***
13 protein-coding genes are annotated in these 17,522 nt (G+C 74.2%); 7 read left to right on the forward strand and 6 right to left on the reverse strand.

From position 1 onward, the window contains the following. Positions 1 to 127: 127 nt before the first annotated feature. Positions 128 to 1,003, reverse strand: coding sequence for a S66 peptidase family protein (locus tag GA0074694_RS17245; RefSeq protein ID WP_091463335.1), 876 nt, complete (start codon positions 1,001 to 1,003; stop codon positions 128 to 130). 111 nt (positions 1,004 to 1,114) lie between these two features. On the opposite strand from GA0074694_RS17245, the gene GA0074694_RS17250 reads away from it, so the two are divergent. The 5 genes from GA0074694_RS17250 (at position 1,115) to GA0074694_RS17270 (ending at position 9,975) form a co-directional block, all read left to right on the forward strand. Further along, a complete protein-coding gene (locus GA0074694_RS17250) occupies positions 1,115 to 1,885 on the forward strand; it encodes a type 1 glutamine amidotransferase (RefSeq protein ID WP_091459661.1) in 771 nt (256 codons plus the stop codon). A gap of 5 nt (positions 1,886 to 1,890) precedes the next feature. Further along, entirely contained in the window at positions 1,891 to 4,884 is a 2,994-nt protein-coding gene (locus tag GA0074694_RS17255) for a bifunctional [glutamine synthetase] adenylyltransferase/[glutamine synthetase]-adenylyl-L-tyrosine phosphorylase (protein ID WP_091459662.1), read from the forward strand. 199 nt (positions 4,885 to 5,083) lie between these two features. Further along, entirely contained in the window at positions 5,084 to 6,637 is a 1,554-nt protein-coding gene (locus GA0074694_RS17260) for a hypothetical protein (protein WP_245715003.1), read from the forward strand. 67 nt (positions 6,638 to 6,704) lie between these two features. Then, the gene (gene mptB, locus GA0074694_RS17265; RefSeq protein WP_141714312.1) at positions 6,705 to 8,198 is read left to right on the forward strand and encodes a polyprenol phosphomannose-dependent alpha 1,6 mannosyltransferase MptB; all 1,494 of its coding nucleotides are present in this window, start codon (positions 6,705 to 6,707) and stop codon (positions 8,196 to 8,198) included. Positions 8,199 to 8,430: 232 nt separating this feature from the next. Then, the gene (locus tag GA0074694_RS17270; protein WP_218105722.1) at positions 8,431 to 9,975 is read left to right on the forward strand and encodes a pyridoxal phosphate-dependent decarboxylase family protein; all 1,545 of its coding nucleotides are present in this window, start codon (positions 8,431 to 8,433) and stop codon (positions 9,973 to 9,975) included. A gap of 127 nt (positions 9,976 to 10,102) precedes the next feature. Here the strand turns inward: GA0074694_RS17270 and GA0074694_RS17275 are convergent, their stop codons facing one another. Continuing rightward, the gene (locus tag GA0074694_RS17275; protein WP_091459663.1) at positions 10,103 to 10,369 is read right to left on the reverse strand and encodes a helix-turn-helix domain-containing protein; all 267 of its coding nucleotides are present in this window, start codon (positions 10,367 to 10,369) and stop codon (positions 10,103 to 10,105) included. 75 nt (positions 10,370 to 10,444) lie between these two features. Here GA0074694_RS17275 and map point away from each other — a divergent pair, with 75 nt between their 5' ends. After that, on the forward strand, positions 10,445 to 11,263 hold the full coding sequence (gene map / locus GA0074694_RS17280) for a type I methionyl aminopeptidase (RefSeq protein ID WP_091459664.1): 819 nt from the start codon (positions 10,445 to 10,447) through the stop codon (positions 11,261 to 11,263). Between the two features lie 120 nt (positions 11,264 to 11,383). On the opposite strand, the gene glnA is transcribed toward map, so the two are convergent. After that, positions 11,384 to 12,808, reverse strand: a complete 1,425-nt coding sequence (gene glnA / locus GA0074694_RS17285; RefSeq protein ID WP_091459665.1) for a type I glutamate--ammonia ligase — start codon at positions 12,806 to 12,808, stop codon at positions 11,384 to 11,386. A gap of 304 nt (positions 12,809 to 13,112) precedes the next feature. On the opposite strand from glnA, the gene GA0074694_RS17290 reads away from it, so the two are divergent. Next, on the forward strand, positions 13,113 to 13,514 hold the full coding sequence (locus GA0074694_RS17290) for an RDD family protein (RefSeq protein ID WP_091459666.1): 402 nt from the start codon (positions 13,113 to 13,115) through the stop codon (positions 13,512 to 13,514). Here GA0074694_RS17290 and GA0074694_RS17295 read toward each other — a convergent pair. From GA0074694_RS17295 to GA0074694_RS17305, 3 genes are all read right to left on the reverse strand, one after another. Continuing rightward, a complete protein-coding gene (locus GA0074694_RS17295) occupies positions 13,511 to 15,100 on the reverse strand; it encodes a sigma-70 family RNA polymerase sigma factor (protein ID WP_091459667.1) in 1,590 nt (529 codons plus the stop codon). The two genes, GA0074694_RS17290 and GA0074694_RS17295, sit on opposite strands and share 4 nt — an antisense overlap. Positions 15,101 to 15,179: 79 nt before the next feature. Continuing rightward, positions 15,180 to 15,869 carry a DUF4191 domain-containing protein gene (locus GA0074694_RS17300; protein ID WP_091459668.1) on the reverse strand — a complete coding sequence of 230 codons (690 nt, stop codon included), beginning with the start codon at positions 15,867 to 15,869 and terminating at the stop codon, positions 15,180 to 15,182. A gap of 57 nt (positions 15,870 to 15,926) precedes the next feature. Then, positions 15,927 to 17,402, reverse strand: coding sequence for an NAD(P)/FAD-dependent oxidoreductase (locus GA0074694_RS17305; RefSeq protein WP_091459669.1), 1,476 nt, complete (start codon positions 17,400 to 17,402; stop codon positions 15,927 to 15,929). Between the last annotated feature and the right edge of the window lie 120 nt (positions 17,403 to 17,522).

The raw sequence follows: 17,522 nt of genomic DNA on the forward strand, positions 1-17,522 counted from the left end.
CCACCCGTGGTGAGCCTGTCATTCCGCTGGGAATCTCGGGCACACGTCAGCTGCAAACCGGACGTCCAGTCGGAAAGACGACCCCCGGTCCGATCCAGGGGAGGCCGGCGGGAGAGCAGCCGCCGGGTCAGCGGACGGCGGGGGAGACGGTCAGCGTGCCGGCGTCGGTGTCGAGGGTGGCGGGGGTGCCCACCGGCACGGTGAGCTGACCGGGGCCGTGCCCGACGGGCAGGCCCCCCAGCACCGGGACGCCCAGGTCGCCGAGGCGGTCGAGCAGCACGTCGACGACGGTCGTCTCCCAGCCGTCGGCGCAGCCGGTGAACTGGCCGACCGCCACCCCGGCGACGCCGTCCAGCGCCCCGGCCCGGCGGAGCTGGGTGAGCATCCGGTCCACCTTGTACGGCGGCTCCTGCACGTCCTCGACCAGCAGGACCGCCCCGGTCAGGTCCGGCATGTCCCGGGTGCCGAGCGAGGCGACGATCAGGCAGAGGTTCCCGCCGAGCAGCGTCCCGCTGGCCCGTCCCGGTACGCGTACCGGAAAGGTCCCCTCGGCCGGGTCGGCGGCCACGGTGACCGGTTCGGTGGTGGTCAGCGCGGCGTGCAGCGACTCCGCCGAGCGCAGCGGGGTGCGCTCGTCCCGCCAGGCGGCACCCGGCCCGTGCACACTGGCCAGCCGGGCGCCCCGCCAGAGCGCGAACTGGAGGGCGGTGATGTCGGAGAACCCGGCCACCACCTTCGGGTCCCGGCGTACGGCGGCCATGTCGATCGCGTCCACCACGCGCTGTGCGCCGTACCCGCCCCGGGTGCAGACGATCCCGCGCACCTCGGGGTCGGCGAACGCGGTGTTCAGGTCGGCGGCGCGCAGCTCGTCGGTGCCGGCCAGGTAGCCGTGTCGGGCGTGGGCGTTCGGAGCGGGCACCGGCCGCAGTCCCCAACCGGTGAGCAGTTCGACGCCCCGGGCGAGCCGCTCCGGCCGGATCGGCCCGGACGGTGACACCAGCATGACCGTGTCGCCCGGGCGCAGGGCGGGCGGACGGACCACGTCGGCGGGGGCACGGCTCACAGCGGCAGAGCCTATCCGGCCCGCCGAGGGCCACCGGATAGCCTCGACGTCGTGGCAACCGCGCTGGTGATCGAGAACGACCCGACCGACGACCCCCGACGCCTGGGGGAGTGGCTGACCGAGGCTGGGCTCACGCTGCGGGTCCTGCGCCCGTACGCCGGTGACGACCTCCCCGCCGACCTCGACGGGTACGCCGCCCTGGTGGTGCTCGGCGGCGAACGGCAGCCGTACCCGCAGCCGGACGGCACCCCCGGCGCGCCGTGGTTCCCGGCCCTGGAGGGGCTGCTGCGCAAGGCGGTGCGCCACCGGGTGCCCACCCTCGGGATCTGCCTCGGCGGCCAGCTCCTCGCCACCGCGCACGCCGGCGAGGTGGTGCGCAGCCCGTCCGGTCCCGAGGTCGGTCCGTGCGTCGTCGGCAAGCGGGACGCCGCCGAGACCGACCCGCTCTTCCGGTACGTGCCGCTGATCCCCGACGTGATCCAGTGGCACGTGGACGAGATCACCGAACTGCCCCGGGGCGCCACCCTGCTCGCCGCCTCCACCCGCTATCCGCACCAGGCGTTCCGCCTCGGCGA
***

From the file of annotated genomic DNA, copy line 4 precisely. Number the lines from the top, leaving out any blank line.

CCACCCGTGGTGAGCCTGTCATTCCGCTGGGAATCTCGGGCACACGTCAGCTGCAAACCGGACGTCCAGTCGGAAAGACGACCCCCGGTCCGATCCAGGGGAGGCCGGCGGGAGAGCAGCCGCCGGGTCAGCGGACGGCGGGGGAGACGGTCAGCGTGCCGGCGTCGGTGTCGAGGGTGGCGGGGGTGCCCACCGGCACGGTGAGCTGACCGGGGCCGTGCCCGACGGGCAGGCCCCCCAGCACCGGGACGCCCAGGTCGCCGAGGCGGTCGAGCAGCACGTCGACGACGGTCGTCTCCCAGCCGTCGGCGCAGCCGGTGAACTGGCCGACCGCCACCCCGGCGACGCCGTCCAGCGCCCCGGCCCGGCGGAGCTGGGTGAGCATCCGGTCCACCTTGTACGGCGGCTCCTGCACGTCCTCGACCAGCAGGACCGCCCCGGTCAGGTCCGGCATGTCCCGGGTGCCGAGCGAGGCGACGATCAGGCAGAGGTTCCCGCCGAGCAGCGTCCCGCTGGCCCGTCCCGGTACGCGTACCGGAAAGGTCCCCTCGGCCGGGTCGGCGGCCACGGTGACCGGTTCGGTGGTGGTCAGCGCGGCGTGCAGCGACTCCGCCGAGCGCAGCGGGGTGCGCTCGTCCCGCCAGGCGGCACCCGGCCCGTGCACACTGGCCAGCCGGGCGCCCCGCCAGAGCGCGAACTGGAGGGCGGTGATGTCGGAGAACCCGGCCACCACCTTCGGGTCCCGGCGTACGGCGGCCATGTCGATCGCGTCCACCACGCGCTGTGCGCCGTACCCGCCCCGGGTGCAGACGATCCCGCGCACCTCGGGGTCGGCGAACGCGGTGTTCAGGTCGGCGGCGCGCAGCTCGTCGGTGCCGGCCAGGTAGCCGTGTCGGGCGTGGGCGTTCGGAGCGGGCACCGGCCGCAGTCCCCAACCGGTGAGCAGTTCGACGCCCCGGGCGAGCCGCTCCGGCCGGATCGGCCCGGACGGTGACACCAGCATGACCGTGTCGCCCGGGCGCAGGGCGGGCGGACGGACCACGTCGGCGGGGGCACGGCTCACAGCGGCAGAGCCTATCCGGCCCGCCGAGGGCCACCGGATAGCCTCGACGTCGTGGCAACCGCGCTGGTGATCGAGAACGACCCGACCGACGACCCCCGACGCCTGGGGGAGTGGCTGACCGAGGCTGGGCTCACGCTGCGGGTCCTGCGCCCGTACGCCGGTGACGACCTCCCCGCCGACCTCGACGGGTACGCCGCCCTGGTGGTGCTCGGCGGCGAACGGCAGCCGTACCCGCAGCCGGACGGCACCCCCGGCGCGCCGTGGTTCCCGGCCCTGGAGGGGCTGCTGCGCAAGGCGGTGCGCCACCGGGTGCCCACCCTCGGGATCTGCCTCGGCGGCCAGCTCCTCGCCACCGCGCACGCCGGCGAGGTGGTGCGCAGCCCGTCCGGTCCCGAGGTCGGTCCGTGCGTCGTCGGCAAGCGGGACGCCGCCGAGACCGACCCGCTCTTCCGGTACGTGCCGCTGATCCCCGACGTGATCCAGTGGCACGTGGACGAGATCACCGAACTGCCCCGGGGCGCCACCCTGCTCGCCGCCTCCACCCGCTATCCGCACCAGGCGTTCCGCCTCGGCGA